• Ventricular fibrillation (abnormally irregular heart rhythm)
  • Vomiting
  • Premature delivery
  • Suicidal ideation
  • Weight increased
  • Diabetic ketoacidosis (diabetic ketoacidosis (dka) is high concentrations of ketone bodies)
  • Maternal exposure during pregnancy (use of substance during pregnancy)
  • Pyrexia (fever)
  • Weight decreased
  • Pulmonary embolism (blockage of the main artery of the lung)
30-39:
  • Vomiting
  • Weight decreased
  • Weight increased
  • White blood cell count increased
  • Diabetic ketoacidosis (diabetic ketoacidosis (dka) is high concentrations of ketone bodies)
  • Tubulointerstitial nephritis (a form of nephritis affecting the interstitium of the kidneys surrounding the tubules)
  • Completed suicide (act of taking one's own life)
  • Pyrexia (fever)
  • Urinary tract infection
  • Urticaria (rash of round, red welts on the skin that itch intensely)
40-49:
  • Vomiting
  • Weight decreased
  • Weight increased
  • Diabetic ketoacidosis (diabetic ketoacidosis (dka) is high concentrations of ketone bodies)
  • Myocardial infarction (destruction of heart tissue resulting from obstruction of the blood supply to the heart muscle)
  • Urinary tract infection
  • Completed suicide (act of taking one's own life)
  • Pyrexia (fever)
  • Pain
  • Toxic epidermal necrolysis (a rare, life-threatening skin condition that is usually caused by a reaction to drugs causes wide spread skin destruction)
50-59:
  • Weight decreased
  • Vomiting
  • Weight increased
  • Drug ineffective
  • Myocardial infarction (destruction of heart tissue resulting from obstruction of the blood supply to the heart muscle)
  • Diabetic ketoacidosis (diabetic ketoacidosis (dka) is high concentrations of ketone bodies)
  • Nausea (feeling of having an urge to vomit)
  • Urinary tract infection
  • Death
  • Pyrexia (fever)
60+:
  • Vomiting
  • Weight decreased
  • Weight increased
  • Urinary tract infection
  • Pneumonia
  • Hypoglycaemia (deficiency of glucose in the bloodstream)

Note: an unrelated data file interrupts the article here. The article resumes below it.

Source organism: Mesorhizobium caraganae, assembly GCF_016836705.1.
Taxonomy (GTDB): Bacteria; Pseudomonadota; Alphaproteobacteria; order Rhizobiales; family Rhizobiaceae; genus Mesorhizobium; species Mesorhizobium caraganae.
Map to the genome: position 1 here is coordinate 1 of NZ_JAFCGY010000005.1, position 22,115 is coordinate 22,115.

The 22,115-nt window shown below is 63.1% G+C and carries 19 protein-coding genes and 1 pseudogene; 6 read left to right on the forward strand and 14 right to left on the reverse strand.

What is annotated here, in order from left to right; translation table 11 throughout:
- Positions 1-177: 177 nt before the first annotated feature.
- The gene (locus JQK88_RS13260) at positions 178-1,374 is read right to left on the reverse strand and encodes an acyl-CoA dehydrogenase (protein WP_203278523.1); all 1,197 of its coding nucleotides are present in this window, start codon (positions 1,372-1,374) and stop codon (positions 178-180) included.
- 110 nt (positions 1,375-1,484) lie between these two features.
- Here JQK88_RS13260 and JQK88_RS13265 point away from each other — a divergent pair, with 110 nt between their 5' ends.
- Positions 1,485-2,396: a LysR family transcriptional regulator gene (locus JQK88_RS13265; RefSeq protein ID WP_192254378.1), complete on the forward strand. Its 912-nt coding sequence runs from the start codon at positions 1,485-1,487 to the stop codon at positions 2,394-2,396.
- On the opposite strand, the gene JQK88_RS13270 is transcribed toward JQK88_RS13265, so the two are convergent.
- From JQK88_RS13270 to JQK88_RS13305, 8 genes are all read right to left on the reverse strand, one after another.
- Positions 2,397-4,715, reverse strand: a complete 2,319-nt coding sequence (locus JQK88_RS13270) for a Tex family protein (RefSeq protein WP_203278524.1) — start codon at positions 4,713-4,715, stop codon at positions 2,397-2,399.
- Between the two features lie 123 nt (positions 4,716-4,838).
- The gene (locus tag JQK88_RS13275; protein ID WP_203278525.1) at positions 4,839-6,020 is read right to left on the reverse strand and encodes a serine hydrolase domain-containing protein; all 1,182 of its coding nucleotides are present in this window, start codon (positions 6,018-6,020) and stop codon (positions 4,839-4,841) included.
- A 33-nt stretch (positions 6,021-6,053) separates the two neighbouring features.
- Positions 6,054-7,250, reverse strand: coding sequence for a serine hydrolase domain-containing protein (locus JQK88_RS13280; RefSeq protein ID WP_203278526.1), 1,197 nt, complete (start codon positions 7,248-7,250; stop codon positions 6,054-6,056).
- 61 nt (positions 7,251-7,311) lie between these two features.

• Drug ineffective
  • Death
  • Myocardial infarction (destruction of heart tissue resulting from obstruction of the blood supply to the heart muscle)
  • Sepsis (a severe blood infection that can lead to organ failure and death)

* Approximation only. Some reports may have incomplete information.

FDA reports used in this study

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On eHealthMe, Insulin (insulin pork) is often used to treat diabetes. Find out below the conditions the drugs are used for and how effective they are.

What is the drug used for and how effecitve is it:


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NOTE: The study is based on active ingredients and brand name. Other drugs that have the same active ingredients (e.g. generic drugs) are NOT considered.

WARNING: Please DO NOT STOP MEDICATIONS without first consulting a physician since doing so could be hazardous to your health.

DISCLAIMER: All material available on eHealthMe.com is for informational purposes only, and is not a substitute for medical advice, diagnosis, or treatment provided by a qualified healthcare provider. All information is observation-only, and has not been supported by scientific studies or clinical trials unless otherwise stated. Different individuals may respond to medication in different ways. Every effort has been made to ensure that all information is accurate, up-to-date, and complete, but no guarantee is made to that effect. The use of the eHealthMe site and its content is at your own risk.

You may report adverse side effects to the FDA at http://www.fda.gov/medwatch/ or 1-800-FDA-1088 (1-800-332-1088).

If you use this eHealthMe study on publication, please acknowledge it with a citation: study title, URL, accessed date.